When researchers get too close to their work, they risk losing their objectivity. But as one sociologist discovers, there's no such thing as an "outside observer"...
The thing that gets me about what happened is this: I didn't have to do my wash at the laundromat.
I make a good living. We have a big house with a laundry room complete with a washer and dryer. My wife always thought I was crazy for going out to a laundromat. But then, my wife would never leave the house if she didn't have to. That's how we're different, how we each cope with all the free time there is in our lives. We never got around to having children and now we're both too set in our ways to consider it. And living in a Texas town full of nothing but unemployed redneck racists -- with whom we have nothing in common -- we have learned to take our entertainment where we find it. Which is not usually at the Twinplex in the Target Mall.
So now my wife's idea of fun is to sit in front of the television all day watching soap operas and reading paperback novels. She says it's escape, pretends she's slumming, but I think it's more than that. She's an expert on the soaps, you might say. Even reads Soap Opera Digest. She knows the private lives of all the stars, why so- and-so really left Days of Our Lives and that sort of thing. I find that depressing. I told her that's just a superficial fantasy world driven by sentimentality where the only emotions are lust and jealousy and even those ring false.
I prefer the theater of real people I find at the laundromat. Real people are my specialty actually, my vocation. I'm a sociology professor at the teacher's college in town so watching people, studying them, is sort of an ongoing lab for me. And there's no place I've found -- except possibly bus stations -- better than laundromats for watching people. I tell this to my students all the time. I try to get them to go out and watch people, learn why they act the way they do, how their lives are a factor of their environment. I give them research assignments to go to laundromats, bus stations, thrift stores, soup kitchens. They look at me with just about the same expression as my wife when I head out the door with a load. Their idea of field study extends to bars and coffee shops in the immediate campus area.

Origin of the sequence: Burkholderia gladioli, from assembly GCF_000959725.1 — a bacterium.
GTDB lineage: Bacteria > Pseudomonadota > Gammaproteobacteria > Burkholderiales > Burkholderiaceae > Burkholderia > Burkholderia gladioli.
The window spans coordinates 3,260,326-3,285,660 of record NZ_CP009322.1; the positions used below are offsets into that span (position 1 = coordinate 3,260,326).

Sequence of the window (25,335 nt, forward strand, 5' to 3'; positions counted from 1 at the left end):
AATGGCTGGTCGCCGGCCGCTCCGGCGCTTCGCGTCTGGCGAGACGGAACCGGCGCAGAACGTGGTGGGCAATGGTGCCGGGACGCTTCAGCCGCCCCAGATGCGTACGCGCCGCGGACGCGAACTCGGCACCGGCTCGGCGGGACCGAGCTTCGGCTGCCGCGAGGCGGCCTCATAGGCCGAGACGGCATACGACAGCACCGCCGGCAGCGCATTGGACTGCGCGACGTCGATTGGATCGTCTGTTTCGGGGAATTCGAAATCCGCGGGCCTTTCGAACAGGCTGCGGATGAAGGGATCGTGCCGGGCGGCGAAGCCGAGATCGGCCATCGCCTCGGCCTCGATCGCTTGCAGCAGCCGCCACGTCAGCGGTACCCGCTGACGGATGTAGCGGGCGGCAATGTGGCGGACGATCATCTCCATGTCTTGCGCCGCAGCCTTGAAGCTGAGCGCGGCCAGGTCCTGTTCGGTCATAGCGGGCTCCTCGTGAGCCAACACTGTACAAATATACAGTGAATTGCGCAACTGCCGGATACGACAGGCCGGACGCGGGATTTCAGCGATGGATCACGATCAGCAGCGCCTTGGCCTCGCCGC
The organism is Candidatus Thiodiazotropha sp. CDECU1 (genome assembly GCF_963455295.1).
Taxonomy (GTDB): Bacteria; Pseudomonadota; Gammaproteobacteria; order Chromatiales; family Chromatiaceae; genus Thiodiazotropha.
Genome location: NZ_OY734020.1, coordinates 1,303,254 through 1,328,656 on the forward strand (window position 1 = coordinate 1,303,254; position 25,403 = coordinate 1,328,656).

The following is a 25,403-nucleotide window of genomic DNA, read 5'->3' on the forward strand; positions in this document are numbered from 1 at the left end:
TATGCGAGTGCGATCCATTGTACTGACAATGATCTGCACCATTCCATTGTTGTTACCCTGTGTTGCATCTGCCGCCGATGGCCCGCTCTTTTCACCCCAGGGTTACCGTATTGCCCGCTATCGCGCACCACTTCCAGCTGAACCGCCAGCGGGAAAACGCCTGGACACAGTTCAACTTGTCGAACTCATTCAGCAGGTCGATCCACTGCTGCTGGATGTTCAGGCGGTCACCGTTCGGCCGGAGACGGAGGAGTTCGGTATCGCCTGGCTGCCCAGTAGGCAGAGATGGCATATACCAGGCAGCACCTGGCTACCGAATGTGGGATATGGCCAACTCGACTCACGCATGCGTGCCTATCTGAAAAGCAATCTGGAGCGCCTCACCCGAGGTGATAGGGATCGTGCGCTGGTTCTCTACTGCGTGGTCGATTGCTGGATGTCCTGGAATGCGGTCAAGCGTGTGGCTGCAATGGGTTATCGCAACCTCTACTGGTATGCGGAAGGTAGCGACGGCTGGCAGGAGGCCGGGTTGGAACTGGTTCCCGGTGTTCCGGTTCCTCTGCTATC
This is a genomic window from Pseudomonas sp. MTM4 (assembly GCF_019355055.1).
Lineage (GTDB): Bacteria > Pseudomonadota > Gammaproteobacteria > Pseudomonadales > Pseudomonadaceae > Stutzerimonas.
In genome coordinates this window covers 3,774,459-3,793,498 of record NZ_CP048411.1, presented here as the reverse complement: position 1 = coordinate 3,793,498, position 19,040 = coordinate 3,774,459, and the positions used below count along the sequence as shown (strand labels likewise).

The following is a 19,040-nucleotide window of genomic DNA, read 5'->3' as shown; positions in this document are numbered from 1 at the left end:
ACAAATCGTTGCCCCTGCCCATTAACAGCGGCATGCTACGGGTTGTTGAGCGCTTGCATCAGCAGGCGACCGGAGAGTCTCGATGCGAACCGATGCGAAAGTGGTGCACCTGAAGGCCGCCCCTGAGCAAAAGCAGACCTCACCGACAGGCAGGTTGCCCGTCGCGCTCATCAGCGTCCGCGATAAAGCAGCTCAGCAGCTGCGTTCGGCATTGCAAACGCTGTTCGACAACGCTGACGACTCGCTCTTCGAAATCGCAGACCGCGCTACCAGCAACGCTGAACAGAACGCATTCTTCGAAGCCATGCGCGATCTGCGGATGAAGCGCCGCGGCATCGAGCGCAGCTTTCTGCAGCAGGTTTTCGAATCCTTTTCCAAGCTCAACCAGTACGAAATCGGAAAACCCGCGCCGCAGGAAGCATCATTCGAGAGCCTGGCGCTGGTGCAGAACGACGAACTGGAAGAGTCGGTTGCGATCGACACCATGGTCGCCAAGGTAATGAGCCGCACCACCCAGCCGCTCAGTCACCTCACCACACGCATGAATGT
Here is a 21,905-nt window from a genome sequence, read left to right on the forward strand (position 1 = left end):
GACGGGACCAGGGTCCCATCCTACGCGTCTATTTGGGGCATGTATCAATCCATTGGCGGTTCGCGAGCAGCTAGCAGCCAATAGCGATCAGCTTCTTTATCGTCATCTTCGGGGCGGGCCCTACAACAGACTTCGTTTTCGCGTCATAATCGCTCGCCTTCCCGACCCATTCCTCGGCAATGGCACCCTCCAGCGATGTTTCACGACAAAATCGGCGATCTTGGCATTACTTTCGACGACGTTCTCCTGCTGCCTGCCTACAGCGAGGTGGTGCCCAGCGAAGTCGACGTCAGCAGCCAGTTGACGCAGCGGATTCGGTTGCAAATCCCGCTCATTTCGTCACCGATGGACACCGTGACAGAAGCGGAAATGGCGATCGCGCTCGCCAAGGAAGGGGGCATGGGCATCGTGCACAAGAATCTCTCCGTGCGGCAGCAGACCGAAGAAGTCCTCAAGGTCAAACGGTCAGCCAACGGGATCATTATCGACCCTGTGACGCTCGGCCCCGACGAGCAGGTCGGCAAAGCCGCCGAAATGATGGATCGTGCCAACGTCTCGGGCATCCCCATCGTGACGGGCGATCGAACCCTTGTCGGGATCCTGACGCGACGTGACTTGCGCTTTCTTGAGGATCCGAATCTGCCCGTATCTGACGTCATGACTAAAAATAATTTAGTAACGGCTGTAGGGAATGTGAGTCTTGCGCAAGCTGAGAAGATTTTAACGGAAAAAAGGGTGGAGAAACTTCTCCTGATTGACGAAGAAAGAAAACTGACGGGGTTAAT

I don't care. I never know what I might find at the laundromat. It's like an avant-garde play where the props stay the same, but the cast and script change every week.
I went down to do my laundry with a small basket of clothes (after all, we do most of the real wash at home). I go to the Kwik Wash in the Piggly Wiggly strip shopping center over on Woodland Avenue. Woodland is something of a dividing line between two parts of town. On one side are mostly blacks and some Mexicans. On the other side there are mostly whites who feel very threatened by the blacks who have begun to make enough to buy houses across the avenue. To add to that, the city's just come along and put in a low-to-moderate income housing project on the Avenue right beside the laundry. It's a little tense in that area, but you know what they say about how fools rush in.
I had tried other laundromats but none of them seemed to have quite the same mix of people as the Kwik Wash. There are plenty in our neighborhood, for instance, but we live close to campus and most of the people who use those are students. You can see them any hour of the day scratching their hung-over heads or burying their noses in fat textbooks, clutching their pink and yellow highlighters. I figure I see enough students during the week to become intimately familiar with their habits.
That morning I got to the laundromat at around 11. I was a little disappointed that there weren't many people there yet. Of course, the owner was the same as ever, doing his usual business: wandering around, checking the soap boxes in the vending machines, putting the lids up on the washers nobody was using, checking the dryers for those anti-static things that always get stuck to your clothes. He nodded at me when I went in. He was a gruff sort, though I never had any trouble with him. His usual outfit was a greasy undershirt and thrift store pants a couple of sizes too big for him. He had an unshaven grizzly look and he chain-smoked in spite of his "no smoking" sign. His sign was a variant of the ones with a circle and a slash: inside it said "smoking, soliciting, loitering, pets" and underneath it "Please supervise your children."